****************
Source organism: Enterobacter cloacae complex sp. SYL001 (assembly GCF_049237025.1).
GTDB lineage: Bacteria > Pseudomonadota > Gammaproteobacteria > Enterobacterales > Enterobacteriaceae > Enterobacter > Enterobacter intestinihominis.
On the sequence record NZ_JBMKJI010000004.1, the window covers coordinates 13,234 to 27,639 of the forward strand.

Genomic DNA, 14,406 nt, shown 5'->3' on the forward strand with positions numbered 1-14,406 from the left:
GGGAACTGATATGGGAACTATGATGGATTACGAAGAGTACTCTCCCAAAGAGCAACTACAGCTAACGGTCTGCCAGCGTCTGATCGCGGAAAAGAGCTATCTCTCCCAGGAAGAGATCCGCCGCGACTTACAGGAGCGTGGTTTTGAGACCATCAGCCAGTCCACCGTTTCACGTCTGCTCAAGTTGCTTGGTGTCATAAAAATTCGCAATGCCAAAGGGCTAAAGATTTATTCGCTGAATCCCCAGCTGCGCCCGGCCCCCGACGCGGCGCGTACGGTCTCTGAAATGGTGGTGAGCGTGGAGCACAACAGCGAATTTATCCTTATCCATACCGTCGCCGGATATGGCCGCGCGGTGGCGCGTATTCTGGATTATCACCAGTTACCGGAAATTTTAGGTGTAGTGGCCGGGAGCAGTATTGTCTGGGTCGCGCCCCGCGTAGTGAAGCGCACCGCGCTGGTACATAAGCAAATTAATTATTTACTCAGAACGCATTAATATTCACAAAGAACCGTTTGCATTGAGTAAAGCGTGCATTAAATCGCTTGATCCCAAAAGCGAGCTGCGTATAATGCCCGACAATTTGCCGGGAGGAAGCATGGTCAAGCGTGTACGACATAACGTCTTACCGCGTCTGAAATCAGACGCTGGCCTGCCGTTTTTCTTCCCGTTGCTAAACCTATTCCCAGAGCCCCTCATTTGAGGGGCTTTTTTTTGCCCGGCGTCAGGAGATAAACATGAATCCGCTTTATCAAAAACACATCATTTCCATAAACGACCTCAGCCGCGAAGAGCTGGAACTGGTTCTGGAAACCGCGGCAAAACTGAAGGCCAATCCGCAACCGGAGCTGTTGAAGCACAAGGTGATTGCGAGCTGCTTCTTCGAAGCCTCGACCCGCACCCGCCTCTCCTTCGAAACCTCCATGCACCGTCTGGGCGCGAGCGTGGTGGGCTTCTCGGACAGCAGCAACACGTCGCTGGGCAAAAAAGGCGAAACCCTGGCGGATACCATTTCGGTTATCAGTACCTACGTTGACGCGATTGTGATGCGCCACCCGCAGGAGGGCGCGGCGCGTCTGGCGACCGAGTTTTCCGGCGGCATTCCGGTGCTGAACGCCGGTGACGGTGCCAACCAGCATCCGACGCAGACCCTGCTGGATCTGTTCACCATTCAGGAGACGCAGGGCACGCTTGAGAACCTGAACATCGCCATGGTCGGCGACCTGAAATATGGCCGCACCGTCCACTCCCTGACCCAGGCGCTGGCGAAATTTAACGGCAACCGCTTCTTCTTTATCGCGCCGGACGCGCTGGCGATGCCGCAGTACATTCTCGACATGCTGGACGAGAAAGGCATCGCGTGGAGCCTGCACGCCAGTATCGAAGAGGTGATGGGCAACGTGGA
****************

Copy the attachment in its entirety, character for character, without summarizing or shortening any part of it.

Source organism: Enterobacter cloacae complex sp. SYL001 (assembly GCF_049237025.1).
GTDB lineage: Bacteria > Pseudomonadota > Gammaproteobacteria > Enterobacterales > Enterobacteriaceae > Enterobacter > Enterobacter intestinihominis.
On the sequence record NZ_JBMKJI010000004.1, the window covers coordinates 13,234 to 27,639 of the forward strand.

Genomic DNA, 14,406 nt, shown 5'->3' on the forward strand with positions numbered 1-14,406 from the left:
GGGAACTGATATGGGAACTATGATGGATTACGAAGAGTACTCTCCCAAAGAGCAACTACAGCTAACGGTCTGCCAGCGTCTGATCGCGGAAAAGAGCTATCTCTCCCAGGAAGAGATCCGCCGCGACTTACAGGAGCGTGGTTTTGAGACCATCAGCCAGTCCACCGTTTCACGTCTGCTCAAGTTGCTTGGTGTCATAAAAATTCGCAATGCCAAAGGGCTAAAGATTTATTCGCTGAATCCCCAGCTGCGCCCGGCCCCCGACGCGGCGCGTACGGTCTCTGAAATGGTGGTGAGCGTGGAGCACAACAGCGAATTTATCCTTATCCATACCGTCGCCGGATATGGCCGCGCGGTGGCGCGTATTCTGGATTATCACCAGTTACCGGAAATTTTAGGTGTAGTGGCCGGGAGCAGTATTGTCTGGGTCGCGCCCCGCGTAGTGAAGCGCACCGCGCTGGTACATAAGCAAATTAATTATTTACTCAGAACGCATTAATATTCACAAAGAACCGTTTGCATTGAGTAAAGCGTGCATTAAATCGCTTGATCCCAAAAGCGAGCTGCGTATAATGCCCGACAATTTGCCGGGAGGAAGCATGGTCAAGCGTGTACGACATAACGTCTTACCGCGTCTGAAATCAGACGCTGGCCTGCCGTTTTTCTTCCCGTTGCTAAACCTATTCCCAGAGCCCCTCATTTGAGGGGCTTTTTTTTGCCCGGCGTCAGGAGATAAACATGAATCCGCTTTATCAAAAACACATCATTTCCATAAACGACCTCAGCCGCGAAGAGCTGGAACTGGTTCTGGAAACCGCGGCAAAACTGAAGGCCAATCCGCAACCGGAGCTGTTGAAGCACAAGGTGATTGCGAGCTGCTTCTTCGAAGCCTCGACCCGCACCCGCCTCTCCTTCGAAACCTCCATGCACCGTCTGGGCGCGAGCGTGGTGGGCTTCTCGGACAGCAGCAACACGTCGCTGGGCAAAAAAGGCGAAACCCTGGCGGATACCATTTCGGTTATCAGTACCTACGTTGACGCGATTGTGATGCGCCACCCGCAGGAGGGCGCGGCGCGTCTGGCGACCGAGTTTTCCGGCGGCATTCCGGTGCTGAACGCCGGTGACGGTGCCAACCAGCATCCGACGCAGACCCTGCTGGATCTGTTCACCATTCAGGAGACGCAGGGCACGCTTGAGAACCTGAACATCGCCATGGTCGGCGACCTGAAATATGGCCGCACCGTCCACTCCCTGACCCAGGCGCTGGCGAAATTTAACGGCAACCGCTTCTTCTTTATCGCGCCGGACGCGCTGGCGATGCCGCAGTACATTCTCGACATGCTGGACGAGAAAGGCATCGCGTGGAGCCTGCACGCCAGTATCGAAGAGGTGATGGGCAACGTGGA